The self and its biological function: contrasts between Popper and Sartre

Wilfried Allaerts


In the present paper we aimed at a reflection about the cross-overs and contrasts between philosophical thoughts of a biological function of the Self (Popper, 1977) and theoretical reflections about the nature of biological self-reference idioms. Contrary to extreme materialistic or physicalist philosophies of consciousness, the interactionist view on the Self and its brain, places the Self, both conscious and dispositional, within a biological functionalist approach. As a consequence, the biological Self according to Popper (1977) is marked by an anchorage in time and also in space by so-called World 3 models. Hence, Popper's biological Self notion may be regarded as 'positional', similar to the positional consciousness of world and Self as expressed in Sartre (1943).
Recently, several efforts have been provided in neurophysiology, neuropsychology and neuropathology to dissect the anatomy of cogni- tive disorders as a heuristic tool to define the biological functioning of cognitive and other mental processes.
However, the biological function notion, and the functionalist approach to the Self, are renounced in the philosophical analysis and novel 'La Nausée' by Sartre (1938). The renouncement of the func- tionalist approach is inspired by the so-called essential contingency of nature (Sartre, 1938). We feel this is an interesting position, for it illustrates the incompleteness of the biological function notion in self-reference idioms, for, these functional self-references are necessarily posi- tional and marked by some relation of cognition. This is in strict contrast with the non-cognitive and non-positional consciousness of the Self-being-conscious of an object (Sartre, 1943). Sartre's monism of the phenomenon and the consequent annihilation of the inside-outside dualism, moreover, is interesting for it discloses an important philosophical and psychological theme, essentially related to the relation- ship between the awareness of time and the awareness of Self.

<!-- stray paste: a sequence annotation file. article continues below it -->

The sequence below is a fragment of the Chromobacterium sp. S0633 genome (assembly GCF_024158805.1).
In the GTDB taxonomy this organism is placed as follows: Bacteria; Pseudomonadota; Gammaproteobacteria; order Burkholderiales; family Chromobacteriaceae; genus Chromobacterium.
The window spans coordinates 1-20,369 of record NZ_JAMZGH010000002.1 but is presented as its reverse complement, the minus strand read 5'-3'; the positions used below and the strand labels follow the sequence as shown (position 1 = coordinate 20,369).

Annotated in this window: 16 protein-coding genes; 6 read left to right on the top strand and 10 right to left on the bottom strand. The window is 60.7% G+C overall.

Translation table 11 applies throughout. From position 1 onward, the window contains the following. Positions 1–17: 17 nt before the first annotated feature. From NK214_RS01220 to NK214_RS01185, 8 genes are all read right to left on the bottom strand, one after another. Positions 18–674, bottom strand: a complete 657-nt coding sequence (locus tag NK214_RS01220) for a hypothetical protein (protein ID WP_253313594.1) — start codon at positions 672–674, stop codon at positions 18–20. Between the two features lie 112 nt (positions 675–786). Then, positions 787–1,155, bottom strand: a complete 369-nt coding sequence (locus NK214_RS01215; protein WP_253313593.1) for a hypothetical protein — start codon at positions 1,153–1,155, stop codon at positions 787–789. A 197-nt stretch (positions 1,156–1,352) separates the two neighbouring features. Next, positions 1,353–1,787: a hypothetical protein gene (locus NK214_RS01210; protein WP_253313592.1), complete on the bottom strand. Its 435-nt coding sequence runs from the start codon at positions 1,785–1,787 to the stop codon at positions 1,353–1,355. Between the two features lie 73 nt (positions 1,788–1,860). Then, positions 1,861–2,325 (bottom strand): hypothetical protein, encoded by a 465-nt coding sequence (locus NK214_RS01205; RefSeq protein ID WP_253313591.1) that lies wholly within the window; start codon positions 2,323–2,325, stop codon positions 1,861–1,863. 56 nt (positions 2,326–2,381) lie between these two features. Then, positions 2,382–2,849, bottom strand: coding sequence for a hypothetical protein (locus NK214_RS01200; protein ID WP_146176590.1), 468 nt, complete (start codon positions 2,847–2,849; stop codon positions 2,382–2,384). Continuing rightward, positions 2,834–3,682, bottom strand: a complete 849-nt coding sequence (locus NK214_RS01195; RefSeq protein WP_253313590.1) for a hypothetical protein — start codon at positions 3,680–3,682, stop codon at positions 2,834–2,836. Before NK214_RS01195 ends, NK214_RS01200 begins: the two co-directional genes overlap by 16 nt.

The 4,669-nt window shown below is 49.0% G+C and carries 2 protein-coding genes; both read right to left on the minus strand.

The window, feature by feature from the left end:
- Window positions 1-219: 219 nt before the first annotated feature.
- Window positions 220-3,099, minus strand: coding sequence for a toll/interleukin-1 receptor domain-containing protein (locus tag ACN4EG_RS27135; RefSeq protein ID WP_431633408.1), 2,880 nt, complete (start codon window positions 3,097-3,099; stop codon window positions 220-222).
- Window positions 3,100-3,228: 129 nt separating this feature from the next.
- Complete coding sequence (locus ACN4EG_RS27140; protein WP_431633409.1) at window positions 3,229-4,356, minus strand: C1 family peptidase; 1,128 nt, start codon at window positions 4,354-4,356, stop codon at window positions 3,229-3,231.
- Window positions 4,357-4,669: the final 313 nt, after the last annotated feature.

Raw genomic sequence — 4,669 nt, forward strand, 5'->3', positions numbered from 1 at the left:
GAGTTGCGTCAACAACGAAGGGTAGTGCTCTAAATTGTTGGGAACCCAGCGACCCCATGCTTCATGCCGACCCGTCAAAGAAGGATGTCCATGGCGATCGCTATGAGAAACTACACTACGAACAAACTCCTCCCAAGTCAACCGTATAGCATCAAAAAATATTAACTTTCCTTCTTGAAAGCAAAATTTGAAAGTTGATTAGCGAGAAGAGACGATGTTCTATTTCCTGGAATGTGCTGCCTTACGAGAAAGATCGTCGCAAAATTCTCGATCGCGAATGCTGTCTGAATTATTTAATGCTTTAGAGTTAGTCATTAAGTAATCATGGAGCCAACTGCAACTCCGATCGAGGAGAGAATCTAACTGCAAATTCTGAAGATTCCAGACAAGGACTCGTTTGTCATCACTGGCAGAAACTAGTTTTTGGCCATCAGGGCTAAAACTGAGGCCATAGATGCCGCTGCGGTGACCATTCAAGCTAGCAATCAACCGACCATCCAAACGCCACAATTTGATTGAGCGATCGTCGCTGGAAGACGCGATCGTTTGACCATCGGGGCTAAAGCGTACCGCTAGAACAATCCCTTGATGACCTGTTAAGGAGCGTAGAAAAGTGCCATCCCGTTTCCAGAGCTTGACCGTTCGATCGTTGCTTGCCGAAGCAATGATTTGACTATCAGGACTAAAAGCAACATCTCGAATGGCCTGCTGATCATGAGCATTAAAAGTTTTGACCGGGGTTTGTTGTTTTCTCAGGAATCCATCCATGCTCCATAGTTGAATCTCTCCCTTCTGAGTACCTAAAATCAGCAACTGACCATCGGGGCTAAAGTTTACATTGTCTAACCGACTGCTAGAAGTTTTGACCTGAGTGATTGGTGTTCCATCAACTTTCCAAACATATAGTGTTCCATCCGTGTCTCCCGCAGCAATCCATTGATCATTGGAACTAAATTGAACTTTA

On the other hand, the perception-oriented phenomenological approach, unveals apparent inconveniences for the task of analysing biological self-reference idioms (Allaerts, 1997, in press). We here present some possible causes for these inconveniences: (1) the asymmetrical apprehension of the extendedness of space and time; (2) the inherent limitations imposed on the simultaneous awareness of time and Self (Popper, 1977); (3) the lack of perspective towards the aspect of functional significance or, according to Sartre, the resolute refutation of the functional significance perspective (Sartre, 1938, 1943).
Comparing the philosophical positions of Popper and Sartre, shows that both explicitly refer to the biological functionalist approach, but also that their positions are strictly opposed with respect to the merits of this biological self-reference idiom, allowing a dialectical confronta- tion of both philosophies.

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